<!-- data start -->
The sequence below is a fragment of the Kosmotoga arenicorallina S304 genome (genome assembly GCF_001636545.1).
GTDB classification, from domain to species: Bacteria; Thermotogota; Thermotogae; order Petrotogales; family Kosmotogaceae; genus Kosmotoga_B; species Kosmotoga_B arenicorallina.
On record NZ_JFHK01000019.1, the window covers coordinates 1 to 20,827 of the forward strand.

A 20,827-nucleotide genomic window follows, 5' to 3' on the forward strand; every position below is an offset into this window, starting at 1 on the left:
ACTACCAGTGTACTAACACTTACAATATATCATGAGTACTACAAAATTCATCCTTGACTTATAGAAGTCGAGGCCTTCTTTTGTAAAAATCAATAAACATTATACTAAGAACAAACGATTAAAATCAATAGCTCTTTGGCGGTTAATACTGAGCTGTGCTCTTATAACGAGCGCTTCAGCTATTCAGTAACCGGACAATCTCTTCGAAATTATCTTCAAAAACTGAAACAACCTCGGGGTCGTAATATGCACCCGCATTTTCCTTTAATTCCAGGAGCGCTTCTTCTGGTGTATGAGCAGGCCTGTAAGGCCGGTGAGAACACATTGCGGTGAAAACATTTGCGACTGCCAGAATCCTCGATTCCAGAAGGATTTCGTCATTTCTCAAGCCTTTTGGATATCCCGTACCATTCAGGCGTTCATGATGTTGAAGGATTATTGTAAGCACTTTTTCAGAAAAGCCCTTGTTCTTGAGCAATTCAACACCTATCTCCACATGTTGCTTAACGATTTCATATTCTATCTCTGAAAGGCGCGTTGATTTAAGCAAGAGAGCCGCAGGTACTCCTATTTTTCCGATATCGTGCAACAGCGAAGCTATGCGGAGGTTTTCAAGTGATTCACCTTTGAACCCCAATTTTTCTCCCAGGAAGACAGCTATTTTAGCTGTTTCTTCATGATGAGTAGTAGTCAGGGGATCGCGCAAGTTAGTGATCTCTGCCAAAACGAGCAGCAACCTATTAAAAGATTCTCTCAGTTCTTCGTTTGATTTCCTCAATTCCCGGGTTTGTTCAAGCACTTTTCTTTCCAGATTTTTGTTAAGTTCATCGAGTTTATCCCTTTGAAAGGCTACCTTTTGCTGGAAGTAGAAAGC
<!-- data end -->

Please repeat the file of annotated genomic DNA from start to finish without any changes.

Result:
The sequence below is a fragment of the Kosmotoga arenicorallina S304 genome (genome assembly GCF_001636545.1).
GTDB classification, from domain to species: Bacteria; Thermotogota; Thermotogae; order Petrotogales; family Kosmotogaceae; genus Kosmotoga_B; species Kosmotoga_B arenicorallina.
On record NZ_JFHK01000019.1, the window covers coordinates 1 to 20,827 of the forward strand.

A 20,827-nucleotide genomic window follows, 5' to 3' on the forward strand; every position below is an offset into this window, starting at 1 on the left:
ACTACCAGTGTACTAACACTTACAATATATCATGAGTACTACAAAATTCATCCTTGACTTATAGAAGTCGAGGCCTTCTTTTGTAAAAATCAATAAACATTATACTAAGAACAAACGATTAAAATCAATAGCTCTTTGGCGGTTAATACTGAGCTGTGCTCTTATAACGAGCGCTTCAGCTATTCAGTAACCGGACAATCTCTTCGAAATTATCTTCAAAAACTGAAACAACCTCGGGGTCGTAATATGCACCCGCATTTTCCTTTAATTCCAGGAGCGCTTCTTCTGGTGTATGAGCAGGCCTGTAAGGCCGGTGAGAACACATTGCGGTGAAAACATTTGCGACTGCCAGAATCCTCGATTCCAGAAGGATTTCGTCATTTCTCAAGCCTTTTGGATATCCCGTACCATTCAGGCGTTCATGATGTTGAAGGATTATTGTAAGCACTTTTTCAGAAAAGCCCTTGTTCTTGAGCAATTCAACACCTATCTCCACATGTTGCTTAACGATTTCATATTCTATCTCTGAAAGGCGCGTTGATTTAAGCAAGAGAGCCGCAGGTACTCCTATTTTTCCGATATCGTGCAACAGCGAAGCTATGCGGAGGTTTTCAAGTGATTCACCTTTGAACCCCAATTTTTCTCCCAGGAAGACAGCTATTTTAGCTGTTTCTTCATGATGAGTAGTAGTCAGGGGATCGCGCAAGTTAGTGATCTCTGCCAAAACGAGCAGCAACCTATTAAAAGATTCTCTCAGTTCTTCGTTTGATTTCCTCAATTCCCGGGTTTGTTCAAGCACTTTTCTTTCCAGATTTTTGTTAAGTTCATCGAGTTTATCCCTTTGAAAGGCTACCTTTTGCTGGAAGTAGAAAGC